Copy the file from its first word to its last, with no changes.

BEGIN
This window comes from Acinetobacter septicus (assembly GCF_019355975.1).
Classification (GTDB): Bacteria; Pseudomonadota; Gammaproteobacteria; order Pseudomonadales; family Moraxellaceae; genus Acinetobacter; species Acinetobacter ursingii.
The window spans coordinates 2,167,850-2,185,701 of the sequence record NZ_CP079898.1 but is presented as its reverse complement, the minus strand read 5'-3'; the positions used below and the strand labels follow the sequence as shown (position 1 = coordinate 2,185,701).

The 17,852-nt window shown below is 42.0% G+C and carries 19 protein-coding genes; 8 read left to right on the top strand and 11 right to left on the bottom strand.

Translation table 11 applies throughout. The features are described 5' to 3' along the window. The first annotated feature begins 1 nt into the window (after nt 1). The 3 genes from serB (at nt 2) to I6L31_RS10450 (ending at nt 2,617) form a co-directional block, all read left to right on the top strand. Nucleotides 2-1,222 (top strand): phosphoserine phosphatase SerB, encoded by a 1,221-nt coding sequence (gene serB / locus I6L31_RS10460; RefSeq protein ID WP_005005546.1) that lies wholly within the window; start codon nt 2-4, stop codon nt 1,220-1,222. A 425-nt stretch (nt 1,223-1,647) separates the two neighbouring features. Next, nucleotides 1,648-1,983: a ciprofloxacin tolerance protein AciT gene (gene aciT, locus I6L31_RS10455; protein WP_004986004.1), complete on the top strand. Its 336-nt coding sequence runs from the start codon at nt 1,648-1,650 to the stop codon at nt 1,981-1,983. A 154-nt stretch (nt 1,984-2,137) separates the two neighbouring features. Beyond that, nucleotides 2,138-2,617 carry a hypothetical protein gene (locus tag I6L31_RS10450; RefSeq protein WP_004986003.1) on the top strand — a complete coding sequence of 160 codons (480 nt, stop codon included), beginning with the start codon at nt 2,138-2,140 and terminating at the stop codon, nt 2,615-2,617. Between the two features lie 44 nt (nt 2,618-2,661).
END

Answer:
This window comes from Acinetobacter septicus (assembly GCF_019355975.1).
Classification (GTDB): Bacteria; Pseudomonadota; Gammaproteobacteria; order Pseudomonadales; family Moraxellaceae; genus Acinetobacter; species Acinetobacter ursingii.
The window spans coordinates 2,167,850-2,185,701 of the sequence record NZ_CP079898.1 but is presented as its reverse complement, the minus strand read 5'-3'; the positions used below and the strand labels follow the sequence as shown (position 1 = coordinate 2,185,701).

The 17,852-nt window shown below is 42.0% G+C and carries 19 protein-coding genes; 8 read left to right on the top strand and 11 right to left on the bottom strand.

Translation table 11 applies throughout. The features are described 5' to 3' along the window. The first annotated feature begins 1 nt into the window (after nt 1). The 3 genes from serB (at nt 2) to I6L31_RS10450 (ending at nt 2,617) form a co-directional block, all read left to right on the top strand. Nucleotides 2-1,222 (top strand): phosphoserine phosphatase SerB, encoded by a 1,221-nt coding sequence (gene serB / locus I6L31_RS10460; RefSeq protein ID WP_005005546.1) that lies wholly within the window; start codon nt 2-4, stop codon nt 1,220-1,222. A 425-nt stretch (nt 1,223-1,647) separates the two neighbouring features. Next, nucleotides 1,648-1,983: a ciprofloxacin tolerance protein AciT gene (gene aciT, locus I6L31_RS10455; protein WP_004986004.1), complete on the top strand. Its 336-nt coding sequence runs from the start codon at nt 1,648-1,650 to the stop codon at nt 1,981-1,983. A 154-nt stretch (nt 1,984-2,137) separates the two neighbouring features. Beyond that, nucleotides 2,138-2,617 carry a hypothetical protein gene (locus tag I6L31_RS10450; RefSeq protein WP_004986003.1) on the top strand — a complete coding sequence of 160 codons (480 nt, stop codon included), beginning with the start codon at nt 2,138-2,140 and terminating at the stop codon, nt 2,615-2,617. Between the two features lie 44 nt (nt 2,618-2,661).